Moments after stepping off the medal stand at the IRA National Championship, Yale senior Sholto Carnegie started thinking about the next race.
Not the race that might happen at the international level with the British national team, if his goals of returning home to race for Great Britain are fulfilled this summer, but the one that was set to happen seven short days away - the four-miler against Harvard University.
That race has been on Carnegie's mind since the beginning of his last year as a Yale undergraduate, the same as it has for every athlete that rows at either of the two participating universities.
And the same way it has been on the minds of every Harvard or Yale rower that has come before him for the last 153-years. An IRA national championship is one event - a huge one for sure - and winning it for the second season in a row was celebration worthy for Carnegie.
Still, it was a celebration he had to remind himself to take, given there was one more race left.
Yale varsity eight
"I started thinking about this race as soon as I got off the medal dock last Saturday," Carnegie said. "And then I changed my mindset to take in the moment of the IRA national title, because that was important, and I knew it was important.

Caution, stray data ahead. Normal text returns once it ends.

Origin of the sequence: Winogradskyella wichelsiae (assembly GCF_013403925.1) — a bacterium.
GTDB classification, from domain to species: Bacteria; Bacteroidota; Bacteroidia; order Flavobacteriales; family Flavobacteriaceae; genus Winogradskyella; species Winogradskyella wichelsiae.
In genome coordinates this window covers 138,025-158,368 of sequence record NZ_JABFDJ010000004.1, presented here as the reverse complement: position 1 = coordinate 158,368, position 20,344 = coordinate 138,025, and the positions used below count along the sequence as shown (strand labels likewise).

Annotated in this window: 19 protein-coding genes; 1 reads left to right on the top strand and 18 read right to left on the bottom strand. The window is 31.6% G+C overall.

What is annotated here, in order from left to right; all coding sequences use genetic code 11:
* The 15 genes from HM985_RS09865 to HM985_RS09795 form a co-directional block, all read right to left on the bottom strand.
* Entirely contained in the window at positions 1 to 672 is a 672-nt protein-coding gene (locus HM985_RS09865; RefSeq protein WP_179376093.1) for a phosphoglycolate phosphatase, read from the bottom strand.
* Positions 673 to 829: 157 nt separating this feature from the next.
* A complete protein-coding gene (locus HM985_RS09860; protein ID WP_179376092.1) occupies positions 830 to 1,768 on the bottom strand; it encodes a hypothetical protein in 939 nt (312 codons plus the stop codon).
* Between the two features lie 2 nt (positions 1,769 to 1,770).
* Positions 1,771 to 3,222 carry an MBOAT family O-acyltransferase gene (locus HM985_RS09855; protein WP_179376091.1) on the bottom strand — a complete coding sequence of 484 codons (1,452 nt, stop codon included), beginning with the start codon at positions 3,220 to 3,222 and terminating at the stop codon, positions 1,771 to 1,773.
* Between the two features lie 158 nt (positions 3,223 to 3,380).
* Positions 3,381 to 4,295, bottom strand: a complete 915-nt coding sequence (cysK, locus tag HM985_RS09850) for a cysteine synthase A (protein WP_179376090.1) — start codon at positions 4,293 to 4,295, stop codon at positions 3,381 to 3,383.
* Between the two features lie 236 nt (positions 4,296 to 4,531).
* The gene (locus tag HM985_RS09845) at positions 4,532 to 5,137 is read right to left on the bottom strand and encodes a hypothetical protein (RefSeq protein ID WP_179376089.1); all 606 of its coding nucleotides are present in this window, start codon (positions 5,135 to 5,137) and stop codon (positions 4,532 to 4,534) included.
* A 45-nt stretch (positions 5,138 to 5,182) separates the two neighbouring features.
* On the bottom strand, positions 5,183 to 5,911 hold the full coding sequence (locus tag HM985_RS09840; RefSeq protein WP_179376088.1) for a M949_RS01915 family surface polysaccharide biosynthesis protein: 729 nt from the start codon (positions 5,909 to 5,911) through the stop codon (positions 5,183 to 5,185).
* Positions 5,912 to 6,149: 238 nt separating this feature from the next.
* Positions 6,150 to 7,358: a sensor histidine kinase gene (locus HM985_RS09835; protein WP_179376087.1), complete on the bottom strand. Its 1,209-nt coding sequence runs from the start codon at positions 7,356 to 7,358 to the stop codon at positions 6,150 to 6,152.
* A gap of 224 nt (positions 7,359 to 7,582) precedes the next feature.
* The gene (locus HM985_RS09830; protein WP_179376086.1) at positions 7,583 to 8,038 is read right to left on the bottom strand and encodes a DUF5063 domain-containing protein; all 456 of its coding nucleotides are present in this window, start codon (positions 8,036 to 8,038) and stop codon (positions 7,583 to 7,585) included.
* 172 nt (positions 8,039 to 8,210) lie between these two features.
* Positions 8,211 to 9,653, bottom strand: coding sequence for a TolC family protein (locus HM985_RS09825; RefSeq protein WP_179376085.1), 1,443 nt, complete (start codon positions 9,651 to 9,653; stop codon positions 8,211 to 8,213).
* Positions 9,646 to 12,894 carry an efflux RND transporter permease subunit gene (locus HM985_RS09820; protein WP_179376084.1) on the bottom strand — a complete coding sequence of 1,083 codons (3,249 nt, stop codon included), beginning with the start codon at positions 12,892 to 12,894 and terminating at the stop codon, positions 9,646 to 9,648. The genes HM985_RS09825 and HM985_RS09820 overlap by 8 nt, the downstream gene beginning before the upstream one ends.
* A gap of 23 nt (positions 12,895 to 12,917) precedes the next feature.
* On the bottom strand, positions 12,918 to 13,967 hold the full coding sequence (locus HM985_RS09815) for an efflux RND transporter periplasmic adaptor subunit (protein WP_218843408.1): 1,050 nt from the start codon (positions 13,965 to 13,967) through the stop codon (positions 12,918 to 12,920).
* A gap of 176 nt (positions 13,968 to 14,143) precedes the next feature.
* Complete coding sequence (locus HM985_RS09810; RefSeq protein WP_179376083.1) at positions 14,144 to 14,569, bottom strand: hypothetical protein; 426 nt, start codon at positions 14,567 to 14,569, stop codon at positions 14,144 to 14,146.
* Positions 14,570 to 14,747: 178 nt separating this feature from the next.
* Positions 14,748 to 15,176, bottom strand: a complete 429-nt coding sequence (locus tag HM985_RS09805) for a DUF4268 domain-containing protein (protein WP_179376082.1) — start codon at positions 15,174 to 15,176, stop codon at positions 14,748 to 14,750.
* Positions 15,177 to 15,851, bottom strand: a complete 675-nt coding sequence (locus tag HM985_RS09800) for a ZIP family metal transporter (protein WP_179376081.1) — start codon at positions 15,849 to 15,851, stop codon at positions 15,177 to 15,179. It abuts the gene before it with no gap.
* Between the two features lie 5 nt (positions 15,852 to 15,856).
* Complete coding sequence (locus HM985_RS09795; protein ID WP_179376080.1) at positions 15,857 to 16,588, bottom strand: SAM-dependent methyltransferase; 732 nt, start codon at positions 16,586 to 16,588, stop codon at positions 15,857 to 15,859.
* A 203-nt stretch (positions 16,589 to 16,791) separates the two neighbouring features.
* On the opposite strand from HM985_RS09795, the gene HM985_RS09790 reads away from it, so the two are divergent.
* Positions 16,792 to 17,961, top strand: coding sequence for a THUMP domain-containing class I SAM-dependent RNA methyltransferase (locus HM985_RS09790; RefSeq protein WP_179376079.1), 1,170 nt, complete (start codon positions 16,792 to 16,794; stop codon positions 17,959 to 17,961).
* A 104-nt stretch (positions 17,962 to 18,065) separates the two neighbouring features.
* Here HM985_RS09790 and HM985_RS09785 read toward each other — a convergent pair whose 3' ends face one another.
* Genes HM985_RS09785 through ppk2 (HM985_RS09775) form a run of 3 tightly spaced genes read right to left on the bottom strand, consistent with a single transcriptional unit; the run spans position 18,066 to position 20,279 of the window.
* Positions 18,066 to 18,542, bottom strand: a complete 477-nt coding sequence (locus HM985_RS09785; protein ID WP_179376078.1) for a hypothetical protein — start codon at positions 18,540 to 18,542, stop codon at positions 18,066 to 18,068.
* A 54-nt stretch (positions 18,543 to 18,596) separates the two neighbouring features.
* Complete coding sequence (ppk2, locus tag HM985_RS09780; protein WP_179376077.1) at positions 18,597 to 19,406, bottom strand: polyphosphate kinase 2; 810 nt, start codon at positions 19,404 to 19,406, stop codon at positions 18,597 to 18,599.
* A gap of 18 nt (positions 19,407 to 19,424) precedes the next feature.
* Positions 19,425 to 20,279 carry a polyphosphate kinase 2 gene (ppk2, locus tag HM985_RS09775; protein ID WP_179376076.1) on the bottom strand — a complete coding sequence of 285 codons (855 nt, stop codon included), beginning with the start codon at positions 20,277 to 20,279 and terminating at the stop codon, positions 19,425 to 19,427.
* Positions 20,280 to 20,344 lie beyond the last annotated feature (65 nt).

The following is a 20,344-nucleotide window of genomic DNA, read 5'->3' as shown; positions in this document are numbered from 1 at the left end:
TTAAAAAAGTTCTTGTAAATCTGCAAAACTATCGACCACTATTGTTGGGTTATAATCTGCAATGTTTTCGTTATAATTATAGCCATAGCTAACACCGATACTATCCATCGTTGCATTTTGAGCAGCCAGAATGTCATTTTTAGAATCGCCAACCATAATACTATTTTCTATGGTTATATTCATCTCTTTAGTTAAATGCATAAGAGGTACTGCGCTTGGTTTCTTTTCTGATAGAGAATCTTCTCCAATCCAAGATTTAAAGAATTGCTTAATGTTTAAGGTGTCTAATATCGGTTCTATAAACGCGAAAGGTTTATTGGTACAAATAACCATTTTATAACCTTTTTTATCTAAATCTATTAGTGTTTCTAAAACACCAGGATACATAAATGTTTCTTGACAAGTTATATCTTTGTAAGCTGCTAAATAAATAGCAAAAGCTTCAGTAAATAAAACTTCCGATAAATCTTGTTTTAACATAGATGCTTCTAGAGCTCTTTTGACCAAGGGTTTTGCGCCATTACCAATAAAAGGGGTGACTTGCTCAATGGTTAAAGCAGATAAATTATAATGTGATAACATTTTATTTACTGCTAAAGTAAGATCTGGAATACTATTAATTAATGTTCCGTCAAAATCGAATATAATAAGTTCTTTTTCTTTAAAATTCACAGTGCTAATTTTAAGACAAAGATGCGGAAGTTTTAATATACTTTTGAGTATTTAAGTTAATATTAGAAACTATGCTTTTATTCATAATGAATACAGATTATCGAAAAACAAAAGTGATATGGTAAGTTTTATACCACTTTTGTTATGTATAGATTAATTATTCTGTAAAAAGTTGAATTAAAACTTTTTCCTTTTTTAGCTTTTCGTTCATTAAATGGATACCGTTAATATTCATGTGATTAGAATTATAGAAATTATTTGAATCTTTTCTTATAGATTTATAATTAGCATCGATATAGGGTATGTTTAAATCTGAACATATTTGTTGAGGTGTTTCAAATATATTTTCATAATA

"So, I reminded myself to relax, to spend some time listening to some music, and hanging out with my friends, and then to just gradually build back up."
But, Carnegie is quick to point out that "The Race," as it has come to be called, was never very far from his thoughts, because he knows that even a National Championship year can become slightly less special if the Harvard-Yale regatta four miler is lost at the end.
But it was not.
For the second consecutive season, Yale University completed a triple sweep of the three most important races of the season, a win at Eastern Sprints, an IRA Championship, and the final race that results in a betting shirt taken in front of the Yale boathouse at Gales Ferry, a place that for the last weeks of every spring season takes on a sort of mystical energy.
"This is the hardest race of the year," said Yale senior Paul Jacquot. "Getting back up after IRA is difficult. There is definitely a physical stress that comes with the IRA, and there is also the mental stress of hyping up for that big nationals race, and you just want to come back and kind of decompress, blow off some stream.
"But you can't because you've got a big race. Today we came on top and it's really huge for us."
And it is the same every time, for whichever team wins because it's all part of the tradition of rowing at either Harvard or Yale.
Every year, the two rowing programs make camp in one of two boathouses located on the Thames River near New London, Connecticut, beginning training for what is recognized as the oldest intercollegiate sports event in existence.
The Harvard athletes move into a house near a boathouse named Red Top, just upriver from the Yale Boathouse at Gale's Ferry. They stay for however long each team has between the end of the school semester and the final sprint race of the year, and then come to train and wait for the schedule to be set by the Atlantic tide.